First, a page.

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Julie Haas, Ph.D.
Julie Haas, Ph.D.
Assistant Professor

Julie Haas, Ph.D.  earned her undergraduate degree in Music and Mathematics from Indiana University.  She then went on to Boston University where she was awarded her Ph.D. in Biomedical Engineering.  Dr. Haas’s teaching interests include introducing students to the variety and complexity of communication in the brain.

Dr. Haas notes, “My work focuses on the plasticity of electrical synapses in the context of normal and abnormal brain activity. Activity-dependent changes, or plasticity, in the strength of synaptic connections between neurons are vital for nervous system development and for the continuous refinement of the brain’s representations of its sensory environment throughout life; plasticity is thought to represent the single-neuron version of learning. Plasticity has been extensively characterized for chemical synapses, but the relationships between neuronal activity and the strength of electrical synapses have been, until now, almost entirely neglected. Because electrical synapses are widespread throughout the brain, it is critical to vastly expand our understanding of whether and how the strength of these synapses might be regulated in a use-dependent manner during natural activity. My research focuses on the basic mechanisms and causes of electrical synaptic plasticity, with an ultimate goal of understanding how this particular form of plasticity shapes brain function.”

Julie Miwa, Ph.D.
Julie Miwa, Ph.D.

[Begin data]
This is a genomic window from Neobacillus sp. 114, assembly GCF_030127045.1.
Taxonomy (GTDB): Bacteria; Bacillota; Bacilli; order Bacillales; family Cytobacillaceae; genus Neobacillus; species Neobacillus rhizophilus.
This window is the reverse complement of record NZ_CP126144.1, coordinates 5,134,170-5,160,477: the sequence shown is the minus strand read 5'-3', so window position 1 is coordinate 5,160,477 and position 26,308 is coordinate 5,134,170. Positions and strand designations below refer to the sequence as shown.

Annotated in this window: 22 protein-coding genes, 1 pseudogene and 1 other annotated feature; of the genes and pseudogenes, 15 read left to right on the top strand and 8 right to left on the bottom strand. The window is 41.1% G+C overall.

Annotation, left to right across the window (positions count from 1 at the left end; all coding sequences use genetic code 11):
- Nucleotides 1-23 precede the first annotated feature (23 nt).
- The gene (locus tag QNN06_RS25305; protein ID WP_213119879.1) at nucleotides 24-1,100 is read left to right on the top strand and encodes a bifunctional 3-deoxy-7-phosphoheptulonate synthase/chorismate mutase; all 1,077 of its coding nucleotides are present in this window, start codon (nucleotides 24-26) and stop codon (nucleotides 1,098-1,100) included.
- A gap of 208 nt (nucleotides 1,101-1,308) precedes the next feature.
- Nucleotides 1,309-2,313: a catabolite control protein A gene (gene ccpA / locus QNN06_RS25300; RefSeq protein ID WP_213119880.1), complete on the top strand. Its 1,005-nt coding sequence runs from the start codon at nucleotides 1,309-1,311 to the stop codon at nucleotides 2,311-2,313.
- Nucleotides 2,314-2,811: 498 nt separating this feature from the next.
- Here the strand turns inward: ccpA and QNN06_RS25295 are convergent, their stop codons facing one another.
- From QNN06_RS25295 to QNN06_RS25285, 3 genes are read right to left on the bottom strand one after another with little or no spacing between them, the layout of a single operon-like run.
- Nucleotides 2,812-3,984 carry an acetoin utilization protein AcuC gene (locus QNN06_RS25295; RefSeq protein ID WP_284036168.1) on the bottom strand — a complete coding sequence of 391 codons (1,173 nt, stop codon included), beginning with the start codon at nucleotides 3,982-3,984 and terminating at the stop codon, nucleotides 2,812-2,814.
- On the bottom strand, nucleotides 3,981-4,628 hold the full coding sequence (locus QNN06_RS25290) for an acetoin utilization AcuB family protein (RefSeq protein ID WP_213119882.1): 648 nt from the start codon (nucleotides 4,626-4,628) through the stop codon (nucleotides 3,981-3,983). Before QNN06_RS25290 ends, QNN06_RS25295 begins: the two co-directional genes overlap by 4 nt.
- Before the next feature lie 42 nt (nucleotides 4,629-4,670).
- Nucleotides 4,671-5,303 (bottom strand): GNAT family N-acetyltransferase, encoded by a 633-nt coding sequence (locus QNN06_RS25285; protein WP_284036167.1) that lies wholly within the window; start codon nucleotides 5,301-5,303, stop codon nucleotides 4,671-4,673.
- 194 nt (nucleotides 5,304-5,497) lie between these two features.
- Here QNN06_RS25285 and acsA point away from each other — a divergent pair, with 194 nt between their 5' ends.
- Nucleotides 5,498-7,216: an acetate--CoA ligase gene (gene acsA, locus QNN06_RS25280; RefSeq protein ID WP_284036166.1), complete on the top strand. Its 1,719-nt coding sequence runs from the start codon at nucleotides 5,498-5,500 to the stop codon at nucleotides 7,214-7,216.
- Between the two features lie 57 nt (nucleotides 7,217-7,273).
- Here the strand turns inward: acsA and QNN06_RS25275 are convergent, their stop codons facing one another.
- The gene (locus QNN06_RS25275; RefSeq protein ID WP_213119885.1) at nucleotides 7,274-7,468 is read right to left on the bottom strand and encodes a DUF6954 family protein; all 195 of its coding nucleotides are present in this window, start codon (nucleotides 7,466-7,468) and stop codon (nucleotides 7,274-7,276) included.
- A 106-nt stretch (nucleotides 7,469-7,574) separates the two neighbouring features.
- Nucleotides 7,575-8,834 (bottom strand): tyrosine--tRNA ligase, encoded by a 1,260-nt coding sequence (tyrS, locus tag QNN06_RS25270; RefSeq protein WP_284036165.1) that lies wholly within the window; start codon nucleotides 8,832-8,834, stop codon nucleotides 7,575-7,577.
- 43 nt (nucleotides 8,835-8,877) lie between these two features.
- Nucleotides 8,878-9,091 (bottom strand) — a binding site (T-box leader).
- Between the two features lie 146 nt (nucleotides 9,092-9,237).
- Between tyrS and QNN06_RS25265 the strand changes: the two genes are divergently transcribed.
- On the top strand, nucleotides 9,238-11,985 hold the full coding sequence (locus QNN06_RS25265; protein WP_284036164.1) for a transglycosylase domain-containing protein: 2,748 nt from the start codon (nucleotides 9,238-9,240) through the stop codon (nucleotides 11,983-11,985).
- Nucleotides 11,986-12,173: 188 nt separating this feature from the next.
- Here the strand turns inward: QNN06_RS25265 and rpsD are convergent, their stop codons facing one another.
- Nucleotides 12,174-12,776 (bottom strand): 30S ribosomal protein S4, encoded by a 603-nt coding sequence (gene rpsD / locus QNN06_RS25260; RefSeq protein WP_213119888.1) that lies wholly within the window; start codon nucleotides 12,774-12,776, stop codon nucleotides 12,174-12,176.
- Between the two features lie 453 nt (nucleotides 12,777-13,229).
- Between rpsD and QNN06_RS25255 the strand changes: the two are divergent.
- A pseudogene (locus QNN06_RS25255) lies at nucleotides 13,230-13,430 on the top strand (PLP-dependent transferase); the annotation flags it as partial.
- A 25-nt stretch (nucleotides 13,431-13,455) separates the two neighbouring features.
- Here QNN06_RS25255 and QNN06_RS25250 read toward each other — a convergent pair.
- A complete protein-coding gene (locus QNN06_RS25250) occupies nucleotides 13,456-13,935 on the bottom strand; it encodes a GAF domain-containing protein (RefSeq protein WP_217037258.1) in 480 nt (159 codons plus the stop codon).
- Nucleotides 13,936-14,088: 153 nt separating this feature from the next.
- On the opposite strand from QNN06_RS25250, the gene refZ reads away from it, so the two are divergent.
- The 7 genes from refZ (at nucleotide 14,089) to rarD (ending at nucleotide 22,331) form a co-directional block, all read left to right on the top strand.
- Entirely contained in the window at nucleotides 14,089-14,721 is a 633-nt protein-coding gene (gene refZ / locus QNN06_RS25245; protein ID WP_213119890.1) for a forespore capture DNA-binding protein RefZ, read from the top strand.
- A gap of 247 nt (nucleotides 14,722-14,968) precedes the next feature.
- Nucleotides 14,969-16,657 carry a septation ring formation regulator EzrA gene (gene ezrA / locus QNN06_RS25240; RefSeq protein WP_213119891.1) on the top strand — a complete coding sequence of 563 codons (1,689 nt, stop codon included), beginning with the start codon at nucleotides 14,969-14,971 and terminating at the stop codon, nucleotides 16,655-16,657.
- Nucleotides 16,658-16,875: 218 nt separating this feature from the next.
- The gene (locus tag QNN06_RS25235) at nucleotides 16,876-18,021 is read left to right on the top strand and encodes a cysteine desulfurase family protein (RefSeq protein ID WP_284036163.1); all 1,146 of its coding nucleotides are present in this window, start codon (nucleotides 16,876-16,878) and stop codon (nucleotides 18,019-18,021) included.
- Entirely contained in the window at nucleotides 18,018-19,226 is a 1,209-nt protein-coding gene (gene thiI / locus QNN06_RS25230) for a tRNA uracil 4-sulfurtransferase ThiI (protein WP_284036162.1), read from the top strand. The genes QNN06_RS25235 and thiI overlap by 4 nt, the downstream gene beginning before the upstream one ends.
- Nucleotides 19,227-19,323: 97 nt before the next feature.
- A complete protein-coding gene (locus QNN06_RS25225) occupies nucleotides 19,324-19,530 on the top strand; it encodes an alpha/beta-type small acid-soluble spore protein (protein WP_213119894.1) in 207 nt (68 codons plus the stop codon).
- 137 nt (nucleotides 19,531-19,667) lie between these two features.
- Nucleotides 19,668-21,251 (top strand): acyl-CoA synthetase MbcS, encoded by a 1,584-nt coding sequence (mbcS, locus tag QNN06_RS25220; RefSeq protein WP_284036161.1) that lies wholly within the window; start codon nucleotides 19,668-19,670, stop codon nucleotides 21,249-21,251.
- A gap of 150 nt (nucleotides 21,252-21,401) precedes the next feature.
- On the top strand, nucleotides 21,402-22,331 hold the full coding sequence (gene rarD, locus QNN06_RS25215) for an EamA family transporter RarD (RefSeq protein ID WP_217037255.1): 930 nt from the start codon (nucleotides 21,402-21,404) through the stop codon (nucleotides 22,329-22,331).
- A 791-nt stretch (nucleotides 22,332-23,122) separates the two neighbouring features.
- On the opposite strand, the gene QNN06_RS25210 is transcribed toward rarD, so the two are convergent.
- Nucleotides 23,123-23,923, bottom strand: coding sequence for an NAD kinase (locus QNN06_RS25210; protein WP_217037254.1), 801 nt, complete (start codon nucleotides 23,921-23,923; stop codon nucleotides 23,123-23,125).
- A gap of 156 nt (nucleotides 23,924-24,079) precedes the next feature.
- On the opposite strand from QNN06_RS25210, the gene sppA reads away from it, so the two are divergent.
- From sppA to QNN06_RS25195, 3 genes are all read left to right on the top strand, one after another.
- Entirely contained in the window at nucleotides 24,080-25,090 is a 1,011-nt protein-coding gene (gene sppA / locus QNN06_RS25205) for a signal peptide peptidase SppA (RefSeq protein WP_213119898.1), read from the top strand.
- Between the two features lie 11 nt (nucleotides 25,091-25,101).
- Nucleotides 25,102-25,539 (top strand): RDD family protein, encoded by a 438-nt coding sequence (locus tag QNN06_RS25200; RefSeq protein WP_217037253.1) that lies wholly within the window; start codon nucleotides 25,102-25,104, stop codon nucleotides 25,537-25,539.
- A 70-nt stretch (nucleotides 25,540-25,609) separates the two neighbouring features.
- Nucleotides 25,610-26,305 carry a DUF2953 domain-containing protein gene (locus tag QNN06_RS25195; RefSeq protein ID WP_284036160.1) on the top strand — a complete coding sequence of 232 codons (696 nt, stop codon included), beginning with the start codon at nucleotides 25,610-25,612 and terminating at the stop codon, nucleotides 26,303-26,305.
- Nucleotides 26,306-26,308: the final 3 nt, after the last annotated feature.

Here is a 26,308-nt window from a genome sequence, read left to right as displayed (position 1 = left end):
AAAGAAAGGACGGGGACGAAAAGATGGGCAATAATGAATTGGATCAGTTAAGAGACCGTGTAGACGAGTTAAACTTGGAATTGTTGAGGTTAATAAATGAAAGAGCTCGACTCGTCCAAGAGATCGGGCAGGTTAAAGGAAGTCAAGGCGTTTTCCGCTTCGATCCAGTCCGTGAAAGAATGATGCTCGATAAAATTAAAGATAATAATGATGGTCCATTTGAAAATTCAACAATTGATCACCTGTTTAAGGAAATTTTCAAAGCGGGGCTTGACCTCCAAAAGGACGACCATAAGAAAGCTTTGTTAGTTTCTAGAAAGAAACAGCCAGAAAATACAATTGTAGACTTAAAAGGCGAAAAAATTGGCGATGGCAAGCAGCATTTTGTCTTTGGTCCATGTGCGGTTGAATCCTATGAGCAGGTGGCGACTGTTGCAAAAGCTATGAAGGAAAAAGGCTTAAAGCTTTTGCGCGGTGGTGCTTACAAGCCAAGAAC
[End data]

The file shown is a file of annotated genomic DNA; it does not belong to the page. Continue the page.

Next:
Assistant Professor

Julie Miwa, Ph.D. is a neuroscientist who was most recently a senior research fellow at California Institute of Technology.  She received her undergraduate degree in Neurobiology from University of California at Berkeley and her Ph.D. from The Rockefeller University in Neuroscience.  She did post-doctoral work at Rockfeller University and trained at Yale University in the Psychiatry Department.

“The brain’s ability to learn is much higher when we are young than when we are mature. What changes in our brain as we age to alter learning potential?” Julie discovered a gene, called lynx1, which is expressed during the time the brain transitions from youthful robust learning ability (we term “plasticity”), to the mature, stable adult form. Using genetic engineering to remove the lynx1 gene, she found that these mice learn better, and with colleagues found they have youthful plasticity beyond the normal time-frame.

Her work now focuses on understanding how the lynx1 gene suppresses learning potential on a cellular level, and seeks to control the activity of the lynx1 gene. This ability could be valuable in cases when calling forth such youthful plasticity could be beneficial, such as when we lose brain activity (e.g. stroke, traumatic brain injury), in cases of memory problems (e.g. Alzheimer’s disease and other dementias), and neurodevelopmental disorders when correct circuit development in the brain was disrupted. Her work encompasses molecular biology and genetics, electron, light, and fluorescence microscopy, slice electrophysiology, and behavioral research. She focuses particularly on nicotine receptors of the cholinergic system and lynx modulators which govern their activity.

Dr. Miwa is interested in teaching neuroscience, molecular genetics in the brain and behavioral plasticity.
 
     

 

 

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2012 Newsletter designed by Maria Brace
Department of Biological Sciences
Lehigh University
©2012